When F and I were first talking about buying a house, doing yardwork was one of the things I was least looking forward to. I’d never mowed a lawn in my life – my parents’ next door neighbor when I was a kid was an old guy who just liked to mow, so they let him have at it. Ever since moving out of my parents’ house for college, my idea of yardwork has been repotting a houseplant. Then we bought a house with a big backyard – a house that hadn’t been lived in for over a year, and before that had been owned by an older man in poor health. To say that the yard was in need of attention was an understatement: the lawn hadn’t been mowed in weeks, the bushes were determinedly trying to take over the front walk, the rose bushes had been engulfed by weeds for so long that the weeds had grown into 15-foot weed trees, and the ivy was everywhere. As a housewarming gift, my parents bought us a lawn mower and a weedwacker (among other things) and lent us their hedge trimmers, and… we got to work.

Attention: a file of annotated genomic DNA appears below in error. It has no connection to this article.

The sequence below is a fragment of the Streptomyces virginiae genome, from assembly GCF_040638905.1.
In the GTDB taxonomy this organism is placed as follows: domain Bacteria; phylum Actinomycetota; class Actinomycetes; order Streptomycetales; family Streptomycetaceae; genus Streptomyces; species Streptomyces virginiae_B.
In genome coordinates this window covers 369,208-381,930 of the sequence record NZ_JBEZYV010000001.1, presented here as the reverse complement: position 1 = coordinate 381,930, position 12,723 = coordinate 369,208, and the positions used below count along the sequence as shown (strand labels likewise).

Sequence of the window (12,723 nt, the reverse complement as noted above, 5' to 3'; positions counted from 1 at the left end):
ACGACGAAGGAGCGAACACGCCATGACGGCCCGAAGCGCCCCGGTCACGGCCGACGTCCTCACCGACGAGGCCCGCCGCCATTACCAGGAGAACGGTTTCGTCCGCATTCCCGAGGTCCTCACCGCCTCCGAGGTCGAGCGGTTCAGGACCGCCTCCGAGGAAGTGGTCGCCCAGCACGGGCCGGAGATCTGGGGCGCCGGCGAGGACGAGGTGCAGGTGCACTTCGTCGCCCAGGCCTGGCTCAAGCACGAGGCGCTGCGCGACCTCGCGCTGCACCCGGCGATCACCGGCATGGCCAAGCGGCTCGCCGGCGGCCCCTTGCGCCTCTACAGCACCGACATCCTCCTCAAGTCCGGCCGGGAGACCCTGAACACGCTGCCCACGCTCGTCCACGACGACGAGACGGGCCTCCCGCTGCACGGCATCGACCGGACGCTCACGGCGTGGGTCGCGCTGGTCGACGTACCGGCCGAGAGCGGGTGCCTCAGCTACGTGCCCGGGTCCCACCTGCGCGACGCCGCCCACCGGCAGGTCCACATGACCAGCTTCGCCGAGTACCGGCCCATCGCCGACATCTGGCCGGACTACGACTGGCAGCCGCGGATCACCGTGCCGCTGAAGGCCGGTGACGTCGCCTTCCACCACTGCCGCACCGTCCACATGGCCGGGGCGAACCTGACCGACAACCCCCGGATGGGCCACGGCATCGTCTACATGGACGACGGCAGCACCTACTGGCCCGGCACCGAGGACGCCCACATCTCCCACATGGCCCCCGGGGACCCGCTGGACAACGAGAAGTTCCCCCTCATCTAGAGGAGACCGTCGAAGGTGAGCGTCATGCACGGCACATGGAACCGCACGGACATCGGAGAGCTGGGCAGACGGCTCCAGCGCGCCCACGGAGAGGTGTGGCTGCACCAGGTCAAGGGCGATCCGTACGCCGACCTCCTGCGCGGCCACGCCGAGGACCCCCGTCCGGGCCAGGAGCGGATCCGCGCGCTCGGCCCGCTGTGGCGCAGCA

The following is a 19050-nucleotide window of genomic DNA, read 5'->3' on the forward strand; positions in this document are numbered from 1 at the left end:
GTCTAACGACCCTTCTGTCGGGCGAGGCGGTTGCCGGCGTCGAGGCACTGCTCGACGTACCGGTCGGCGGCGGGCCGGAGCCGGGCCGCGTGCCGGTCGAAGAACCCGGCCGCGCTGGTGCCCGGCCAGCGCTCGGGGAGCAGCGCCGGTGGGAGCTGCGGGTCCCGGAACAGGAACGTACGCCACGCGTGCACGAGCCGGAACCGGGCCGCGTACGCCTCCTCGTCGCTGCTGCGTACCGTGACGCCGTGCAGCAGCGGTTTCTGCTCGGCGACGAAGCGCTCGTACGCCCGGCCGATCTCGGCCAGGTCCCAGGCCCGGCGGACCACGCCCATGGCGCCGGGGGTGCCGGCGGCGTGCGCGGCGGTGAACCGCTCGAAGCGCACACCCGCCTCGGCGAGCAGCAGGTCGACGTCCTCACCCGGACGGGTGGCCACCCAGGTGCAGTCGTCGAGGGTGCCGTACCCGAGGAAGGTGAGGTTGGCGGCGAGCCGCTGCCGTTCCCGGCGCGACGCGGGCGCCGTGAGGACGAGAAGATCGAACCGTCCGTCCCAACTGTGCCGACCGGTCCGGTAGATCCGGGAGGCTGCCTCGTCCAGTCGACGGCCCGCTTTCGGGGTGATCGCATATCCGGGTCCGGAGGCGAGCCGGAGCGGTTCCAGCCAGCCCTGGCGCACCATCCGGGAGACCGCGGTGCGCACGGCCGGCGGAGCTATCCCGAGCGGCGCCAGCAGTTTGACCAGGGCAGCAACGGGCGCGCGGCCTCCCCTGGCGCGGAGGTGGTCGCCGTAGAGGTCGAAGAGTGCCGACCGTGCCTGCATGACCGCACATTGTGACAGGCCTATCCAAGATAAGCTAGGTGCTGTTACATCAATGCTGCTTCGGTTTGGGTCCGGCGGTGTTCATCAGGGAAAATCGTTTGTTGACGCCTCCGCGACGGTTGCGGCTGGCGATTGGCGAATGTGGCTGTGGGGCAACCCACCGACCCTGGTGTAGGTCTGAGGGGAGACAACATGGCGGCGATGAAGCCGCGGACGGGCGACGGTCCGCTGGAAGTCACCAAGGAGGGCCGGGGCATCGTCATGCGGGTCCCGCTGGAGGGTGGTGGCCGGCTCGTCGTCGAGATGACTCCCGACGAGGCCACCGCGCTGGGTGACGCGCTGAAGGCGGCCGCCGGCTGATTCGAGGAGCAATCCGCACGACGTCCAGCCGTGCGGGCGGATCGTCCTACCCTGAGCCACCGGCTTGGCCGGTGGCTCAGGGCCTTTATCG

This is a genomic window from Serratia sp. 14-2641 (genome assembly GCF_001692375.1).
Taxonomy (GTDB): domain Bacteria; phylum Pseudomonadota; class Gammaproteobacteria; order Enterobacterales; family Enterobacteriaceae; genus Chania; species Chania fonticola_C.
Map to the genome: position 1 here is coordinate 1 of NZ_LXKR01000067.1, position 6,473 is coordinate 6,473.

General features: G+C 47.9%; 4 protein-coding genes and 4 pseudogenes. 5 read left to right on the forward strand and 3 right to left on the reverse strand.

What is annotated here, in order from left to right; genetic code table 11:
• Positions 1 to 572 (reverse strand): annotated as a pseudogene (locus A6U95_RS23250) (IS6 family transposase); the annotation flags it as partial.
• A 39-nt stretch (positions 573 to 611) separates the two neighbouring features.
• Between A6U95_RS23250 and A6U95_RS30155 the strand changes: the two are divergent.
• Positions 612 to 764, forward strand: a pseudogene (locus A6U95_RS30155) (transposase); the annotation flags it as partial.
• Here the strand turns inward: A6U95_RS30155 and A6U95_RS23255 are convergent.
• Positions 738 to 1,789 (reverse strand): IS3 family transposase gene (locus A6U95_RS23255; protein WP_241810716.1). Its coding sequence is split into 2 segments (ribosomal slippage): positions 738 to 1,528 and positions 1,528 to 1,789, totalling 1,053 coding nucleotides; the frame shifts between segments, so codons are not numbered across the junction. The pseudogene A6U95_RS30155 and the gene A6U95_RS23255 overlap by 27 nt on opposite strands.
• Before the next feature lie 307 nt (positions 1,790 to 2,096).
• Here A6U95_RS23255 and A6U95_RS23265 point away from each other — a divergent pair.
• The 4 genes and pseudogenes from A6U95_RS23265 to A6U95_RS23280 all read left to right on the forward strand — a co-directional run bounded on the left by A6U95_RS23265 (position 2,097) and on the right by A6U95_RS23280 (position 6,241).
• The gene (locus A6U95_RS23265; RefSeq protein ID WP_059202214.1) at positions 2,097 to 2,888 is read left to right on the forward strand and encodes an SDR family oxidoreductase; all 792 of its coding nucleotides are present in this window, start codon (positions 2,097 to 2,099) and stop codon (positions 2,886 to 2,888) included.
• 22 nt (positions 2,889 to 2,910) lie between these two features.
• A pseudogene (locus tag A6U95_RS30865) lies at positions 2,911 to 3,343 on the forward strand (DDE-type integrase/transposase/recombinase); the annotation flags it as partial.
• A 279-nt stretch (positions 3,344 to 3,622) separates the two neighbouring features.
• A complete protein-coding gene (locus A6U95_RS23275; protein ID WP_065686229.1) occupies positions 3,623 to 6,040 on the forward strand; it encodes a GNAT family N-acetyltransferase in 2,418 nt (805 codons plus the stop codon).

My first try at mowing the lawn was surprisingly satisfying: getting all the little clumps, making the lines straight and even, mowing around all the obstacles. Going after the weed trees was even better – clipping and chopping and hacking until we found the fence under there! (It’s a six foot fence. I’m serious, weed trees.) I spent close to two hours on Sunday turning the huge bushes out front into smooth, neat hedges again, even though my arms hurt from the vibrations of the hedge trimmers. And after each yardwork session, we bag up all the clippings and take them out to the curb.
It struck me that meditation is a lot like yardwork, and yardwork can be a form of meditation. When I’m doing yardwork, I’m completely focused on the task in front of me – the sort of one-pointed concentration I strive for in my meditation practice. In yardwork, you can see immediate results – the weeds are gone, the lawn mowed – similar to the calm feeling you may get at the end of a meditation practice, but the real satisfaction, I imagine, comes in taking good care of your lawn in the long term, planting your garden and watching it grow. This too is like meditation, where the practice we do now sets the stage for future growth. Maybe in meditation you discover something unexpected, like the wasps’ nest I found under the second hedge on the right. (I’m not dealing with the wasps’ nest yet, but it’s sure good to know it’s there!) And, finally, you don’t have to be particularly good at yardwork to be successful, just like in meditation. Whether you’re a professional lawn care expert or a newbie like me, at the end of the day, the grass is shorter. All you have to do is show up and do the work.